Investor Relief as Alitalia Attracts 11 Potential Investors
A deadline for Alitialia’s potential bidders to express interest in buying the loss-making airline, which expired Monday, brought forward a surprising 11 offers, but failed to attract partner Air France KLM.
Most of the interest came from private equity firms, including Texas Pacific, and two of the total 11 have already been discarded on the grounds of not being genuine offers.
The 11 investors "are more than we expected, so we are very satisfied," said Transportation Minister Alessandro Bianchi. "We are interested in a serious operator and I believe there are some among these."
One of the interested parties is Unione Piloti who currently acts as Alitialia's pilot's union. “We think we can do much better (than the current management). What we see in the near past is the management didn’t change anything,” said Massimo Notaro, the Chairman of the union.
“There is relief in the market that there is a lot of interest (in Alitalia), even though the accounts are so ugly…probably it will be an Italian solution,” Andrea Cabrini, managing editor of CNBC Class in Italy, reported. Shares in Alitalia rose 3% in early Italian trade
Air France-KLM, who is a long-term commercial partner of Alitalia, did not express interest by the deadline, saying conditions were not right for a bid now.
The government owns 49.9% of Alitalia and is looking to shed at least 30.1%. There's little speculation on how much the stake would be worth but the government wants to ensure that any buyer does not cut jobs. Alitalia currently employs 18,000 workers.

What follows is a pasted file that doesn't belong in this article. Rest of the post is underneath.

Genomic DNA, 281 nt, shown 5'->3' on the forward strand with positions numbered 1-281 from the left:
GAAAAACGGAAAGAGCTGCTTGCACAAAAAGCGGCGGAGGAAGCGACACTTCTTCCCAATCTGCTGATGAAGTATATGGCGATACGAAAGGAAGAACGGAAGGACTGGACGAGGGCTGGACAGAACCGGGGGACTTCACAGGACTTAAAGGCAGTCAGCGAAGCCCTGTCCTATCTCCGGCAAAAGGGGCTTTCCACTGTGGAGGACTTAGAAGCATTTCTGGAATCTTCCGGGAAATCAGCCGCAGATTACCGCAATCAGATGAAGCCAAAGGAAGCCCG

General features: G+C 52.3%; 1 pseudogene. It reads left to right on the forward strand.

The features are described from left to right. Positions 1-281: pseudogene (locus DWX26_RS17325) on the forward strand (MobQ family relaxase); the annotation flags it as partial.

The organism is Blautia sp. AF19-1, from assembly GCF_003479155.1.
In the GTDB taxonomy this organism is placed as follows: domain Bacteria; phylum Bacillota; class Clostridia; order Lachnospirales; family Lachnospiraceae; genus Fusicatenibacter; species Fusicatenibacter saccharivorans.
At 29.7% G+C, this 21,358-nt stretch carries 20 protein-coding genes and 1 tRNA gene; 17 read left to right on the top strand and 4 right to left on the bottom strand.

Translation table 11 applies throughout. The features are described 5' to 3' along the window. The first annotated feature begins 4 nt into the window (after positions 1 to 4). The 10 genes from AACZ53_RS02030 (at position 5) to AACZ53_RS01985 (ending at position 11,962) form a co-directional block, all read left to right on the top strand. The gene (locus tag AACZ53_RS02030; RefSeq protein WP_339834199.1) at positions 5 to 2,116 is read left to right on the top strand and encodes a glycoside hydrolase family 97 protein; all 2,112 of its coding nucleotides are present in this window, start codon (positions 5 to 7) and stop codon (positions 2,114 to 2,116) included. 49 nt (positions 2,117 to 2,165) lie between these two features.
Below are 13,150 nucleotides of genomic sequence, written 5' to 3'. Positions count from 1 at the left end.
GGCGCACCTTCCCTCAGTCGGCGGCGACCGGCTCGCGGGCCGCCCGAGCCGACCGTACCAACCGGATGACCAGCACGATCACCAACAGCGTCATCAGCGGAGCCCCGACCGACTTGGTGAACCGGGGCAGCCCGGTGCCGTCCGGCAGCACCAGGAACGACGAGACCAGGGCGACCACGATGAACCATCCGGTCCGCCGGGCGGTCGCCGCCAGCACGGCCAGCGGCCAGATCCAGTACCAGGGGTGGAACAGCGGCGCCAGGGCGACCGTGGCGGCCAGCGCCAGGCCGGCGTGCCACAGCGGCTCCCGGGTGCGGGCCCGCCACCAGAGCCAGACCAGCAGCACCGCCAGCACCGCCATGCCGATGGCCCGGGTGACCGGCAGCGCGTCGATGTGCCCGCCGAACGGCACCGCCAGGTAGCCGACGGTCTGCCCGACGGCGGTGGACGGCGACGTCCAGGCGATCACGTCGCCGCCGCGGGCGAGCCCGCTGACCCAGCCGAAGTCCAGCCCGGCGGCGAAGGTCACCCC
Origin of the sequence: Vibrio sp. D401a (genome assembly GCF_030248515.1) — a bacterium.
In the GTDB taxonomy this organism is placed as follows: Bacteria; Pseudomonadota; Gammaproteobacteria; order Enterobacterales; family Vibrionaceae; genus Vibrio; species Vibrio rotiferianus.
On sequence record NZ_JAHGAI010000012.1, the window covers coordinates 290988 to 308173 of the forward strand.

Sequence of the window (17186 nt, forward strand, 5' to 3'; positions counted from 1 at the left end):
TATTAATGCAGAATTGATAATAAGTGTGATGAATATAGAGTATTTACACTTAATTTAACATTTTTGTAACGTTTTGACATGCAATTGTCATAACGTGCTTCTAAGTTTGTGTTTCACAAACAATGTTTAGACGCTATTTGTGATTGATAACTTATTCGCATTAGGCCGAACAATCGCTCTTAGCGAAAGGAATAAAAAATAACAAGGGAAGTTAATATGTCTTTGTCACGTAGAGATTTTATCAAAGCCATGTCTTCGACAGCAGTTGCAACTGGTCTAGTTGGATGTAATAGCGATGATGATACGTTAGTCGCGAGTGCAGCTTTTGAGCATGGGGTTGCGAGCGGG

Alitalia has been beset by political hurdles which have added to its current loss-making woes. The company expects a loss of around 380 million euros ($490.5 million), which is 72% greater than its previous forecast of 221 million euros loss.
“The problem, in my view, is after this stage, and how the government is going to be dealing with restructuring and staff levels,” Christian Oddono, head of investment advisory at Actinvest Group, told “Squawk Box Europe" on Monday. “Because it doesn’t make any sense to privatize a company and not let the buyer restructure. Alitalia needs some of that."
Without a successful takeover bid, Alitalia would be unlikely to last more than a year on current liquidity levels.